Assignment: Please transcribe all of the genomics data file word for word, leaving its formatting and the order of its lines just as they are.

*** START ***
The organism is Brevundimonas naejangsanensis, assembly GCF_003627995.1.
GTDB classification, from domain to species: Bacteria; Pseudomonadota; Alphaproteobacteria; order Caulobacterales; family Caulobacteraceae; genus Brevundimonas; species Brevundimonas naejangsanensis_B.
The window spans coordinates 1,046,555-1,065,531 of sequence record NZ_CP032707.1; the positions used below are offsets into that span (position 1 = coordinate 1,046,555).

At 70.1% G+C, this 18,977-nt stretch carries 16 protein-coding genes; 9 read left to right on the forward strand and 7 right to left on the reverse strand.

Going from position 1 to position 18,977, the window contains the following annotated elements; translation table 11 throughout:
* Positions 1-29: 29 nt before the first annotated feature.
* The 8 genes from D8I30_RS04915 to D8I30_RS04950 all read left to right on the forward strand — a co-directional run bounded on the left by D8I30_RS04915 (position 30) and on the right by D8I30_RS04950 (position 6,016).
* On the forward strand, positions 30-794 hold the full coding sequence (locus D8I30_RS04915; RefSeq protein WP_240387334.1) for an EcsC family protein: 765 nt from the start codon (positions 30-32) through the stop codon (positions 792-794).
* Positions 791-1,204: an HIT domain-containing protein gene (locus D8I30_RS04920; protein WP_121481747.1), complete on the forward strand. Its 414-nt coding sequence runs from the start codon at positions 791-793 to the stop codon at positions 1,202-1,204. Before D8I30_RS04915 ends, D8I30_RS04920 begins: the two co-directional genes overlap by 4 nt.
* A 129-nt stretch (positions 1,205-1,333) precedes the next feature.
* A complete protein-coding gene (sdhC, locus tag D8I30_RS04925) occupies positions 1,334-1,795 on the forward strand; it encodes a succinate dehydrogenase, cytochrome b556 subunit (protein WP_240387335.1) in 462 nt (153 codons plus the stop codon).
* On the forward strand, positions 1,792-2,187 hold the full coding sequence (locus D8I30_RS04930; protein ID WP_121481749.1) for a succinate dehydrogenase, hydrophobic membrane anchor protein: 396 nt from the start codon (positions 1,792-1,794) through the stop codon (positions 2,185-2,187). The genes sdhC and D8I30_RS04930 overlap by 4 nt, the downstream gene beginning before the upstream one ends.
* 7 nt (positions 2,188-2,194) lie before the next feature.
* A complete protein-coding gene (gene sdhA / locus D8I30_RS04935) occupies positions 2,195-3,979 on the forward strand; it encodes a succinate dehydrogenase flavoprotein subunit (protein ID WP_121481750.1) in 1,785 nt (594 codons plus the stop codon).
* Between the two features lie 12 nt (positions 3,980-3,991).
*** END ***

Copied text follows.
The organism is Brevundimonas naejangsanensis, assembly GCF_003627995.1.
GTDB classification, from domain to species: Bacteria; Pseudomonadota; Alphaproteobacteria; order Caulobacterales; family Caulobacteraceae; genus Brevundimonas; species Brevundimonas naejangsanensis_B.
The window spans coordinates 1,046,555-1,065,531 of sequence record NZ_CP032707.1; the positions used below are offsets into that span (position 1 = coordinate 1,046,555).

At 70.1% G+C, this 18,977-nt stretch carries 16 protein-coding genes; 9 read left to right on the forward strand and 7 right to left on the reverse strand.

Going from position 1 to position 18,977, the window contains the following annotated elements; translation table 11 throughout:
* Positions 1-29: 29 nt before the first annotated feature.
* The 8 genes from D8I30_RS04915 to D8I30_RS04950 all read left to right on the forward strand — a co-directional run bounded on the left by D8I30_RS04915 (position 30) and on the right by D8I30_RS04950 (position 6,016).
* On the forward strand, positions 30-794 hold the full coding sequence (locus D8I30_RS04915; RefSeq protein WP_240387334.1) for an EcsC family protein: 765 nt from the start codon (positions 30-32) through the stop codon (positions 792-794).
* Positions 791-1,204: an HIT domain-containing protein gene (locus D8I30_RS04920; protein WP_121481747.1), complete on the forward strand. Its 414-nt coding sequence runs from the start codon at positions 791-793 to the stop codon at positions 1,202-1,204. Before D8I30_RS04915 ends, D8I30_RS04920 begins: the two co-directional genes overlap by 4 nt.
* A 129-nt stretch (positions 1,205-1,333) precedes the next feature.
* A complete protein-coding gene (sdhC, locus tag D8I30_RS04925) occupies positions 1,334-1,795 on the forward strand; it encodes a succinate dehydrogenase, cytochrome b556 subunit (protein WP_240387335.1) in 462 nt (153 codons plus the stop codon).
* On the forward strand, positions 1,792-2,187 hold the full coding sequence (locus D8I30_RS04930; protein ID WP_121481749.1) for a succinate dehydrogenase, hydrophobic membrane anchor protein: 396 nt from the start codon (positions 1,792-1,794) through the stop codon (positions 2,185-2,187). The genes sdhC and D8I30_RS04930 overlap by 4 nt, the downstream gene beginning before the upstream one ends.
* 7 nt (positions 2,188-2,194) lie before the next feature.
* A complete protein-coding gene (gene sdhA / locus D8I30_RS04935) occupies positions 2,195-3,979 on the forward strand; it encodes a succinate dehydrogenase flavoprotein subunit (protein ID WP_121481750.1) in 1,785 nt (594 codons plus the stop codon).
* Between the two features lie 12 nt (positions 3,980-3,991).